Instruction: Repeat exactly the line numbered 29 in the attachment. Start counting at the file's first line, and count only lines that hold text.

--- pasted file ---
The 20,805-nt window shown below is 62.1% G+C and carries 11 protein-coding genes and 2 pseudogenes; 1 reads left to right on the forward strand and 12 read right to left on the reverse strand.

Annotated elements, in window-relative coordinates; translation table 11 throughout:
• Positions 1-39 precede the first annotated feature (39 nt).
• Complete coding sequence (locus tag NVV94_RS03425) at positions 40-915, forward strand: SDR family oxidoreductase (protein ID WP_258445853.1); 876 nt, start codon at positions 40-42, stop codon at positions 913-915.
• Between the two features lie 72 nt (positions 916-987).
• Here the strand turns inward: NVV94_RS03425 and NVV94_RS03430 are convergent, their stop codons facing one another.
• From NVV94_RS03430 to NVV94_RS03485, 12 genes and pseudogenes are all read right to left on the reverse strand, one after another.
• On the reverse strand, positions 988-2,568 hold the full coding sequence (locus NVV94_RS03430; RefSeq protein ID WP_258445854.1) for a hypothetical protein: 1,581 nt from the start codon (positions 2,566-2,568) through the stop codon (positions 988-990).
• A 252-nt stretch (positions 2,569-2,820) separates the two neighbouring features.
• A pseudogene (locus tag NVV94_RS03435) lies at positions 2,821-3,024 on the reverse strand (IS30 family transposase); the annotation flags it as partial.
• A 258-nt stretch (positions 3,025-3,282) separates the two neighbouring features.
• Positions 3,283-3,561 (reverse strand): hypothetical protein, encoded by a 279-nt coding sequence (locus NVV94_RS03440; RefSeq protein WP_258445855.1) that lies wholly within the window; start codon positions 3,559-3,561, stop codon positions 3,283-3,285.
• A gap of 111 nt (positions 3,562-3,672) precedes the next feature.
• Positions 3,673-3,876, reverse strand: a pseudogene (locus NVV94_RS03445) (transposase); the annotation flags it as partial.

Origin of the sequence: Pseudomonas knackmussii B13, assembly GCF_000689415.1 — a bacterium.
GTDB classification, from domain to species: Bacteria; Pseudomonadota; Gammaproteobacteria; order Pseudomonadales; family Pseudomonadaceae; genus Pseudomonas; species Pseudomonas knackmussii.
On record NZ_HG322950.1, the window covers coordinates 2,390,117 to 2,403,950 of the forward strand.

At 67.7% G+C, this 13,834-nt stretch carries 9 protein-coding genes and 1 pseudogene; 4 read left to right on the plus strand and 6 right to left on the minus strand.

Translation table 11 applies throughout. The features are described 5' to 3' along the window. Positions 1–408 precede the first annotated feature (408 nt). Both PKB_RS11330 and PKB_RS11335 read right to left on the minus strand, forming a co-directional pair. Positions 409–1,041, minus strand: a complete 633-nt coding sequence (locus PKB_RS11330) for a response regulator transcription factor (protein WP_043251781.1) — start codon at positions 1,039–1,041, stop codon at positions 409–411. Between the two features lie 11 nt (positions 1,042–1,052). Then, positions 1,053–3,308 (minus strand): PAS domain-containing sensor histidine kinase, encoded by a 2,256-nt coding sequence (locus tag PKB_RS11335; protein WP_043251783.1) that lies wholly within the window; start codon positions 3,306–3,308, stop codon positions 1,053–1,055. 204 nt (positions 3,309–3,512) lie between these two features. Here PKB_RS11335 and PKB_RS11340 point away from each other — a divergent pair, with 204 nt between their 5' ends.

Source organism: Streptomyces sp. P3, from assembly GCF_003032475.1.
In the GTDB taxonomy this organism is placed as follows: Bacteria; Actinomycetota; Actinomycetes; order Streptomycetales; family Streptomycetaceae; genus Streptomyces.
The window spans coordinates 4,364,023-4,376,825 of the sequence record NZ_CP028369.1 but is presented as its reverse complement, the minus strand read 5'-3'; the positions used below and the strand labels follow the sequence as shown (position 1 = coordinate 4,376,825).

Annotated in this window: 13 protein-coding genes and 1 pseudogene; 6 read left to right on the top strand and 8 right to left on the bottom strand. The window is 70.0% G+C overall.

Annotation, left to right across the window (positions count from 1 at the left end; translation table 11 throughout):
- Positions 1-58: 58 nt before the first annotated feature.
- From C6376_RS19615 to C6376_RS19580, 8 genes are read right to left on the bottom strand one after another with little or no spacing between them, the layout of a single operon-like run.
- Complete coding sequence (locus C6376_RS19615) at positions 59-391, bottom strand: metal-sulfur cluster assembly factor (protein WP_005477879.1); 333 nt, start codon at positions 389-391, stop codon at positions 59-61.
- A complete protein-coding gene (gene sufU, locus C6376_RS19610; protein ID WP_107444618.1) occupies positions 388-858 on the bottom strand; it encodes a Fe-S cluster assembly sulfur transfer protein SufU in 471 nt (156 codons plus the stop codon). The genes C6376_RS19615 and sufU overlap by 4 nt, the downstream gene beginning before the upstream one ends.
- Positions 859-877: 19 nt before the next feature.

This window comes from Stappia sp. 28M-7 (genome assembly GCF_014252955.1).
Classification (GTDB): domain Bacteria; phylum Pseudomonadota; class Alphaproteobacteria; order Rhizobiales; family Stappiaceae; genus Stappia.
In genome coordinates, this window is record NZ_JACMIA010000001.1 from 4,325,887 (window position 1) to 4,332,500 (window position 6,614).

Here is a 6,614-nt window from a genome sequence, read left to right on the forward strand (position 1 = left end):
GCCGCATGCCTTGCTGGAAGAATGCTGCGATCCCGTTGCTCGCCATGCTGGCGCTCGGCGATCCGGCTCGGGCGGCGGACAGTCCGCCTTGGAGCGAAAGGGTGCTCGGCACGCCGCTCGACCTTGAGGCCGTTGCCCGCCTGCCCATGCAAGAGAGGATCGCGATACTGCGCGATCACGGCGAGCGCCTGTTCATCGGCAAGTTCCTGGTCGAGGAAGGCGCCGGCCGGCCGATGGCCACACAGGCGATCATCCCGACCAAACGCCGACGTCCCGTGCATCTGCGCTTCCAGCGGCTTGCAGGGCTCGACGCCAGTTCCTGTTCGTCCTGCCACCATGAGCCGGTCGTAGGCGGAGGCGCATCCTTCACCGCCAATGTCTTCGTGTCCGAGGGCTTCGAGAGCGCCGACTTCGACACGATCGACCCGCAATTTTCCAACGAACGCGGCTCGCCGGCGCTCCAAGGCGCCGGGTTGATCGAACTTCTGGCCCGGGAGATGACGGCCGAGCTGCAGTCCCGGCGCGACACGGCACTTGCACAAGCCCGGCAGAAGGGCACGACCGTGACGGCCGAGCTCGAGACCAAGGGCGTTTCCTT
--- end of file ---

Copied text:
- Positions 859-877: 19 nt before the next feature.